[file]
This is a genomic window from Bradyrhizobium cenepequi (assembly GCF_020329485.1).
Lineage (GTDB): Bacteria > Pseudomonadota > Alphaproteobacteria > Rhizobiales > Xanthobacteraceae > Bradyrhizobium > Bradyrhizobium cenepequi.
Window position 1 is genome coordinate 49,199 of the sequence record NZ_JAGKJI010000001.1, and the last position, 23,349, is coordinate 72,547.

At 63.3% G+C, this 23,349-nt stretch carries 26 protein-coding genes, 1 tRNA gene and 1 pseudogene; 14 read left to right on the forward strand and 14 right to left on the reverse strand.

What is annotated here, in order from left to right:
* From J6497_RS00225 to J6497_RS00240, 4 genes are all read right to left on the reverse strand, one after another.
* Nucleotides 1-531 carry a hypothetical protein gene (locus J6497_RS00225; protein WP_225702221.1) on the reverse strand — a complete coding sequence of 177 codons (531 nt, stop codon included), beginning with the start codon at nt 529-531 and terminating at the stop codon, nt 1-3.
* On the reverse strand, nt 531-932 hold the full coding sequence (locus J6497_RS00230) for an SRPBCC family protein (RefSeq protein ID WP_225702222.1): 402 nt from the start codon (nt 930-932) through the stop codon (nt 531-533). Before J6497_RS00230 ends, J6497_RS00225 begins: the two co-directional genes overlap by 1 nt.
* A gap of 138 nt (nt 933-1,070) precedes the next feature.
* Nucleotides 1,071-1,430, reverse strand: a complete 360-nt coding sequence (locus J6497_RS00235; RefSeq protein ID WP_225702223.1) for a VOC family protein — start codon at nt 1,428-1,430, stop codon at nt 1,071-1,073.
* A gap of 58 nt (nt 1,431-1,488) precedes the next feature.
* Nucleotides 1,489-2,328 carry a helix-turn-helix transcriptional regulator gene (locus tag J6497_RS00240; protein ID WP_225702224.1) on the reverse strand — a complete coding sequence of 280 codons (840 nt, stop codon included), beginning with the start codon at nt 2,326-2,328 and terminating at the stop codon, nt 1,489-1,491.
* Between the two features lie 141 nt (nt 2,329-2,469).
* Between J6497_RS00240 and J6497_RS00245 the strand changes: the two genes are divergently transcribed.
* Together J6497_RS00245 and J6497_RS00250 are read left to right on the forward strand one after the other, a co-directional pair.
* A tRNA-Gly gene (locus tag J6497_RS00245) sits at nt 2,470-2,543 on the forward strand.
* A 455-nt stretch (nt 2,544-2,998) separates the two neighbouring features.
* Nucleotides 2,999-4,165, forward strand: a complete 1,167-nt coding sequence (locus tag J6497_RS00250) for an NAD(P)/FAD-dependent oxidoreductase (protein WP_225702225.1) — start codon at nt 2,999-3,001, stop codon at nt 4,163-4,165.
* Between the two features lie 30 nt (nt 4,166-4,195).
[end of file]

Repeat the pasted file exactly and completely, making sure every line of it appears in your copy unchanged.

This is a genomic window from Bradyrhizobium cenepequi (assembly GCF_020329485.1).
Lineage (GTDB): Bacteria > Pseudomonadota > Alphaproteobacteria > Rhizobiales > Xanthobacteraceae > Bradyrhizobium > Bradyrhizobium cenepequi.
Window position 1 is genome coordinate 49,199 of the sequence record NZ_JAGKJI010000001.1, and the last position, 23,349, is coordinate 72,547.

At 63.3% G+C, this 23,349-nt stretch carries 26 protein-coding genes, 1 tRNA gene and 1 pseudogene; 14 read left to right on the forward strand and 14 right to left on the reverse strand.

What is annotated here, in order from left to right:
* From J6497_RS00225 to J6497_RS00240, 4 genes are all read right to left on the reverse strand, one after another.
* Nucleotides 1-531 carry a hypothetical protein gene (locus J6497_RS00225; protein WP_225702221.1) on the reverse strand — a complete coding sequence of 177 codons (531 nt, stop codon included), beginning with the start codon at nt 529-531 and terminating at the stop codon, nt 1-3.
* On the reverse strand, nt 531-932 hold the full coding sequence (locus J6497_RS00230) for an SRPBCC family protein (RefSeq protein ID WP_225702222.1): 402 nt from the start codon (nt 930-932) through the stop codon (nt 531-533). Before J6497_RS00230 ends, J6497_RS00225 begins: the two co-directional genes overlap by 1 nt.
* A gap of 138 nt (nt 933-1,070) precedes the next feature.
* Nucleotides 1,071-1,430, reverse strand: a complete 360-nt coding sequence (locus J6497_RS00235; RefSeq protein ID WP_225702223.1) for a VOC family protein — start codon at nt 1,428-1,430, stop codon at nt 1,071-1,073.
* A gap of 58 nt (nt 1,431-1,488) precedes the next feature.
* Nucleotides 1,489-2,328 carry a helix-turn-helix transcriptional regulator gene (locus tag J6497_RS00240; protein ID WP_225702224.1) on the reverse strand — a complete coding sequence of 280 codons (840 nt, stop codon included), beginning with the start codon at nt 2,326-2,328 and terminating at the stop codon, nt 1,489-1,491.
* Between the two features lie 141 nt (nt 2,329-2,469).
* Between J6497_RS00240 and J6497_RS00245 the strand changes: the two genes are divergently transcribed.
* Together J6497_RS00245 and J6497_RS00250 are read left to right on the forward strand one after the other, a co-directional pair.
* A tRNA-Gly gene (locus tag J6497_RS00245) sits at nt 2,470-2,543 on the forward strand.
* A 455-nt stretch (nt 2,544-2,998) separates the two neighbouring features.
* Nucleotides 2,999-4,165, forward strand: a complete 1,167-nt coding sequence (locus tag J6497_RS00250) for an NAD(P)/FAD-dependent oxidoreductase (protein WP_225702225.1) — start codon at nt 2,999-3,001, stop codon at nt 4,163-4,165.
* Between the two features lie 30 nt (nt 4,166-4,195).